…and I should add a trigger warning…you’ll never look at color the same way again…and this particular rabbit hole is unimaginably deep and twisty….

        Cheers,

        b&

        1. But, as a prism shows, sunlight has all colors, which is the sedition of white light.

          white light
          noun

          apparently colorless light, for example ordinary daylight. It contains all the wavelengths of the visible spectrum at equal intensity.

          1. Ah…yes. Very common misconception, perpetuated by unfortunate oversimplifications for introductory texts.

            First, there is no real-world object that produces light of equal intensity at all wavelengths over the visible spectrum. Such a light source is sometimes an useful mathematical construct, and is known as Illuminant E…but it doesn’t actually exist.

            All real-world light sources emit more photons of some wavelengths compared to others. Lasers emit photons of a single wavelength, to the limits of Heisenberg uncertainty. Fluorescence also creates monochromatic single-wavelength light, but real-world fluorescent sources emit monochromatic light at multiple wavelengths, and practical fluorescent devices have phosphors that preferentially absorb those wavelengths and re-emit the energy over a broader spectrum. You could, however, go the other direction and filter out all but a single one of those wavelengths — and the filters can be relatively simple and imprecise as these things go, making that an economical but inflexible source of monochromatic illumination.

            And, on top of that, everything emits blackbody radiation according to its temperature. Things at room temperature don’t emit enough visible light for us to see, but anything with a four-digit temperature would be described as, “bright,” at least in some context.

            …but all that’s actually irrelevant to the question of what white actually is, as it turns out.

            There isn’t any such thing as white light. Not even in theory.

            What there are are reflective objects that uniformly reflect light regardless of wavelength, and that’s what we perceive as, “white.” (Or a neutral gray.) And there really are objects that’re close enough to perfect to fall within the margin of error of human visual systems, with PTFE (Teflon) thread seal tape being one of them. Tyvek is another, but typically not quite as reflective as PTFE (98.5% v99%+). Styrofoam is usually about 80% reflective, but again with a very flat spectral response — making it, in fact, a far superior white balance tool than any expensive gewgaw sold to photographers for the task.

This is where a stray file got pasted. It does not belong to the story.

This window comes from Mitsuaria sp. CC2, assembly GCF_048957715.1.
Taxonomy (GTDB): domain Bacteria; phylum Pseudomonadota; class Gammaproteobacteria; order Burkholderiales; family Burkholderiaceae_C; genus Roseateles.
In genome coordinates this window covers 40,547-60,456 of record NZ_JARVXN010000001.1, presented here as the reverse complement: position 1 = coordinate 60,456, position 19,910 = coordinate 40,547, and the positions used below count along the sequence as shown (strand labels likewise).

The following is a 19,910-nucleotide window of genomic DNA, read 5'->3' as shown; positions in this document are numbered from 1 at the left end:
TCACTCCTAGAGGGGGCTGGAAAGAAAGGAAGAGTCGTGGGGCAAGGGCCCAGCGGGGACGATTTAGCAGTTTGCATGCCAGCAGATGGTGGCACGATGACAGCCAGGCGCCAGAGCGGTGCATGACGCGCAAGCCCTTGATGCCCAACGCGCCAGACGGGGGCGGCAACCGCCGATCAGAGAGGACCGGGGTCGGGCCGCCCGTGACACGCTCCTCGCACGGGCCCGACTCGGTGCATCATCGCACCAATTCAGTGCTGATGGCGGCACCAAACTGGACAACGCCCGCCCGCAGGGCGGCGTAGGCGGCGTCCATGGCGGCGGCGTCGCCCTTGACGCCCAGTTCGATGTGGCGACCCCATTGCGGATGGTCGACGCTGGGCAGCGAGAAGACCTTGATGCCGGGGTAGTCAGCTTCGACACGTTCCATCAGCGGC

But what’s happening is that the white object appears as the same color as the light, and our visual systems, adapted to an environment with wildly variable light sources (noon Sun to horizon Sun to overcast to moonlight to fire to….), are quite adept at guesstimating the color of the illuminant and doing some very fancy math to figure out an object’s spectral reflective properties in comparison. If they match, you see the object as white or gray.

            Did I mention? It’s a rather deep rabbit hole….

            b&

            1. The roof of my motorhome is white. So are the sides except for the graphic designs. My boat is white or whatever that colorless color is, duh.

    2. Very cool story. Here on the coast of South Carolina I’ve see hunting interactions between sea-birds and porpoises. Usually it looks like the sea birds taking advantage of the porpoises herding of the fish, but it’s probably more complicated than that.

  6. That’s neat. I’ve seen hundreds of Grouper in the wild and I’ve seen dozens of Moray eels, but I never knew of any kind of symbiosis between the two. A reef is like an under water metropolis.

  7. This was really interesting. It may be that the moray gets protection while it hunts for the both of them. So the partnership might be:
    a) The moray flushes out prey and it sometimes gets prey to eat.
    b) The grouper gets some prey to eat that get away from the moray.
    c) The moray has a big and alert fish hovering protectively over it while it is exposed, hunting over an extended range.

  8. My guess is that it’s cooperative hunting. The eyesight of the moray eel is not very good and they rely on smell. However, the grouper seems to be good at spotting and pointing at prey, and I’d think that any moray of worth its salt would make sure to get some whilst on the hunt.

    I wonder if there would be an added benefit to a moray who has a nest of babies somewhere. To go off on a hunt with a potential nest robber could be a good idea if they head out away from the nest. Could this be a good compromise on the part of the moray?

  9. As a fisherman, I always appreciate fishy posts. I’ve caught grouper in years past (they’re very tough fighters and tasty). However, I stay in my boat to avoid morays and other revenge seekers of the deep.

  10. Smart Groper, smart Moray, great post.
    Dumb human wants a groper to go fishing with.